However, realistically if a harmonisation were to take place, there is little prospect, if any, that it would result in a consensus that authorities must reward compliance programmes. Indeed, a majority of authorities across the EU, including the Commission itself, have chosen not to reward the adoption of compliance programmes (which does not mean that they do not encourage them). The fact that the French authority decided to change its policy only five years after its launch shows that for a number of competition authorities, rewarding the implementation of compliance programmes is only seen as a temporary step intended to encourage the emergence of a "culture of compliance".

Thus, more harmonisation in the field of compliance could well result in lowering the incentives given to undertakings to adopt compliance programmes. More generally, greater convergence in the field of fines would probably be directed to the European Commission's own calculation method, hence in more severity. It is doubtful whether undertakings would have any interest in opening such a Pandora box.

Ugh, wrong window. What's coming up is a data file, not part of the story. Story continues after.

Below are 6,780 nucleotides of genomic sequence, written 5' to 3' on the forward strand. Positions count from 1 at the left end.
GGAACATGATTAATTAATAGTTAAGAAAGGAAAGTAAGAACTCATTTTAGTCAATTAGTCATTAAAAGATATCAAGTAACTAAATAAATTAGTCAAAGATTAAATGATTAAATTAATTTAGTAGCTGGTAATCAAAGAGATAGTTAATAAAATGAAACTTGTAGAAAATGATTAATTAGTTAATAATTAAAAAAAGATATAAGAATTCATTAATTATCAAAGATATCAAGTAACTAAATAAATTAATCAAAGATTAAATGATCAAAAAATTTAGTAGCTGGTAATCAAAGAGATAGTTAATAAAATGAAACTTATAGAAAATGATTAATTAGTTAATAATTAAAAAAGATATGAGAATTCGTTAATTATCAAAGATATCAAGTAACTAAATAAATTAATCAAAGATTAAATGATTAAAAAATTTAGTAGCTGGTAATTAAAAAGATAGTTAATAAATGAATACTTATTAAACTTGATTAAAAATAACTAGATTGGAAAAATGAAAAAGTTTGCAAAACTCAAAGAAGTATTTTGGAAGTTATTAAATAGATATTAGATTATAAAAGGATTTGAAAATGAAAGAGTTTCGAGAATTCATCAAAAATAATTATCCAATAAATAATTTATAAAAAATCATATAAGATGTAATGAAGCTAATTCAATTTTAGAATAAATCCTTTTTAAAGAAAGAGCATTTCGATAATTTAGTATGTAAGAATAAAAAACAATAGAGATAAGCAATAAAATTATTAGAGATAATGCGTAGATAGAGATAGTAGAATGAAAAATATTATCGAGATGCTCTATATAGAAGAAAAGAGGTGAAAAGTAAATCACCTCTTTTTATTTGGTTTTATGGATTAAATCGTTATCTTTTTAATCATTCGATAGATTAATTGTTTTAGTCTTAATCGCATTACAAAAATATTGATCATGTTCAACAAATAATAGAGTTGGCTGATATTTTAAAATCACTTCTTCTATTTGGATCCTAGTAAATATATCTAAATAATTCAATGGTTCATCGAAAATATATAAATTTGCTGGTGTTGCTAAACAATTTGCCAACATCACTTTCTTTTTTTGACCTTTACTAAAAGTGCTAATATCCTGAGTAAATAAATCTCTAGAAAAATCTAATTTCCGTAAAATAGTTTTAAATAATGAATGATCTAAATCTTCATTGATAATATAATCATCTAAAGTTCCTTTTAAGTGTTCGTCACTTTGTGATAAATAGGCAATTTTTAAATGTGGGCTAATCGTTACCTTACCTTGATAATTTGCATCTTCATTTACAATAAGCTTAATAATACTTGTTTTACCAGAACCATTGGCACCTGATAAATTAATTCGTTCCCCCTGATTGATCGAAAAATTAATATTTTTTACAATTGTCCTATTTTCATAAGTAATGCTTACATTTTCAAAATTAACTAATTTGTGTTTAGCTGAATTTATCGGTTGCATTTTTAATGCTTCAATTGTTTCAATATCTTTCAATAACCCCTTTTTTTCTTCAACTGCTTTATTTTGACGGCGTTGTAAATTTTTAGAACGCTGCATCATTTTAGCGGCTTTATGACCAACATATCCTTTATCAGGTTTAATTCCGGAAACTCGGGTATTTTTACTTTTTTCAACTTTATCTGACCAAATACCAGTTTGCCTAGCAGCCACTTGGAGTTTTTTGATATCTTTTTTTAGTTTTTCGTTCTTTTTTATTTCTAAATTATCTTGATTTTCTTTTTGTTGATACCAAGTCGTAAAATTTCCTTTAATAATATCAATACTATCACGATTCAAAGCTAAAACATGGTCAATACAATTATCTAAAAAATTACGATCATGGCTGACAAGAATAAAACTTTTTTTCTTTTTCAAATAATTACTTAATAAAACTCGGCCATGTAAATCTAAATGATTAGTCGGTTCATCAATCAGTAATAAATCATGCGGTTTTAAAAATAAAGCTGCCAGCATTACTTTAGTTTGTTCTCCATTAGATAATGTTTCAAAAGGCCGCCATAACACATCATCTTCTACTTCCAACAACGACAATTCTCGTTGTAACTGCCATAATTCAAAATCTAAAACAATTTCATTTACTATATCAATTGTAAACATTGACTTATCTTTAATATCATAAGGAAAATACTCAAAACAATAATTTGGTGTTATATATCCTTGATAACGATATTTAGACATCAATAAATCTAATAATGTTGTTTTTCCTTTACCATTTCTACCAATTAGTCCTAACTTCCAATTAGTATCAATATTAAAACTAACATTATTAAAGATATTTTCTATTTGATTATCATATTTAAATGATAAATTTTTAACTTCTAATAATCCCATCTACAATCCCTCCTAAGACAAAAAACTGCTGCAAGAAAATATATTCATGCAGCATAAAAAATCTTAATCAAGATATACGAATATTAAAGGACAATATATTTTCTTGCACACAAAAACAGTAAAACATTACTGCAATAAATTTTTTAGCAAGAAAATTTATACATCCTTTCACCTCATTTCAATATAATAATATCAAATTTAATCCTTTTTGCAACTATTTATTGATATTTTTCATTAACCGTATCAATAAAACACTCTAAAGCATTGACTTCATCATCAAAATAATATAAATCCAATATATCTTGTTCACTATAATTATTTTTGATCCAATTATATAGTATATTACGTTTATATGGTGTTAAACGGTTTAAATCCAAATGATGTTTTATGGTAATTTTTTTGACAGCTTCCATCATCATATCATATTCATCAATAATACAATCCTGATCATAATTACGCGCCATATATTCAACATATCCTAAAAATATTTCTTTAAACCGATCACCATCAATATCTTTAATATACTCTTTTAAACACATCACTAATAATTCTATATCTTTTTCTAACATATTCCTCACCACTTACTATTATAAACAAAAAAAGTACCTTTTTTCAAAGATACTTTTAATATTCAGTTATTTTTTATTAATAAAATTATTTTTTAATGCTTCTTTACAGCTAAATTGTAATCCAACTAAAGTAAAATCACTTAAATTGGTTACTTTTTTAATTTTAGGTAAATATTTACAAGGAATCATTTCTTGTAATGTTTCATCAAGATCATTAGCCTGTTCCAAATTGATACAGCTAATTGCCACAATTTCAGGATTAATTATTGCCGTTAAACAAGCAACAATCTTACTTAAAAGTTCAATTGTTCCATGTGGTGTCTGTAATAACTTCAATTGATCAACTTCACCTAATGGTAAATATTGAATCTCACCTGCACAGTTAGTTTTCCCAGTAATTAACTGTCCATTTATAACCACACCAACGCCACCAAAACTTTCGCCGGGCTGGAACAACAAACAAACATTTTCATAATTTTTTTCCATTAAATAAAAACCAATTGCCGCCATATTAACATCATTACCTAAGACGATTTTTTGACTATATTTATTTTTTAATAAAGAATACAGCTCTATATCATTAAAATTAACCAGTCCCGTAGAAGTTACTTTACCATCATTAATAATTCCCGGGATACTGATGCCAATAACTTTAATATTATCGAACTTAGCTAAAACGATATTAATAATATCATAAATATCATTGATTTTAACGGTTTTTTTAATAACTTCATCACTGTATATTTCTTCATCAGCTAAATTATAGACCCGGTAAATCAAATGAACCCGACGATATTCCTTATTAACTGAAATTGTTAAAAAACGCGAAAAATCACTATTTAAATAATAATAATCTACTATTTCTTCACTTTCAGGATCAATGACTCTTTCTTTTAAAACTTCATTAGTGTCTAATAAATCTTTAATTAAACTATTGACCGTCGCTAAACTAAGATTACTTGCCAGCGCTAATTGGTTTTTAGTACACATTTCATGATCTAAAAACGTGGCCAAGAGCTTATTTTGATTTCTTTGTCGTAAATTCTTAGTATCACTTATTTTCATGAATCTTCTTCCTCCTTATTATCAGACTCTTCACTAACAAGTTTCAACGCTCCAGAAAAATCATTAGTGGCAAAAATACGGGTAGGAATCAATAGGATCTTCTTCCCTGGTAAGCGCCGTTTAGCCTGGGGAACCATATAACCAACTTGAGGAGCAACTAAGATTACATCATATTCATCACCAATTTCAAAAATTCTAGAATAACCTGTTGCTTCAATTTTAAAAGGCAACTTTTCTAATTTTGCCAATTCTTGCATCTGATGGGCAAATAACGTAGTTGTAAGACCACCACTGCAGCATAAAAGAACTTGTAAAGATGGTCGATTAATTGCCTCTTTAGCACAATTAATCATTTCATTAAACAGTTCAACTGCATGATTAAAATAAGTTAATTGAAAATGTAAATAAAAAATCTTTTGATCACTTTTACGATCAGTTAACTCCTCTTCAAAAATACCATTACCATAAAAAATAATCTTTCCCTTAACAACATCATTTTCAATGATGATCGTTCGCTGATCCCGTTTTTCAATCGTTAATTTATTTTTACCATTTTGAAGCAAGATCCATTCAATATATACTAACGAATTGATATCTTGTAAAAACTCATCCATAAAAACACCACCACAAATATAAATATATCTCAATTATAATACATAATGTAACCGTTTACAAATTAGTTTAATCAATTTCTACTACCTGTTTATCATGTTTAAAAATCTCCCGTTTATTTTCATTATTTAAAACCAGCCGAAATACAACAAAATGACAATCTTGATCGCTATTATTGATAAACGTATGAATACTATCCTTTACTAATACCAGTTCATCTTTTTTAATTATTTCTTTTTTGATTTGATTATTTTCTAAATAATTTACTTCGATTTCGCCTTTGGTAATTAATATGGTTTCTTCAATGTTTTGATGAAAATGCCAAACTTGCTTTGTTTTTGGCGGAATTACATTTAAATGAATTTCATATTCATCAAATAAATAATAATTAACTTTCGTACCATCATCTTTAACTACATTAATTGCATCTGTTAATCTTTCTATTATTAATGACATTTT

Michael Cousin, Ashurst - harmonisation of competition law compliance programmes
Michaël is a partner in Ashurst's EU/Competition department in Paris. He represents clients in antitrust litigations, merger control, State Aid, counselling, and establishing effective antitrust compliance programs. He is also specialised in distribution law and restrictive trade practices.Michaël has considerable experience in competition matters involving the energy, transport and consumer products sectors and has represented clients in other industries including retail, banking, industrial equipment and private equity. Michaël lectures competition law at the University of Paris II (Panthéon-Assas).

Michaël is a member of the Paris Bar. He is also a member of the board of the French Competition Law Society (Association Française d'Etude de la Concurrence).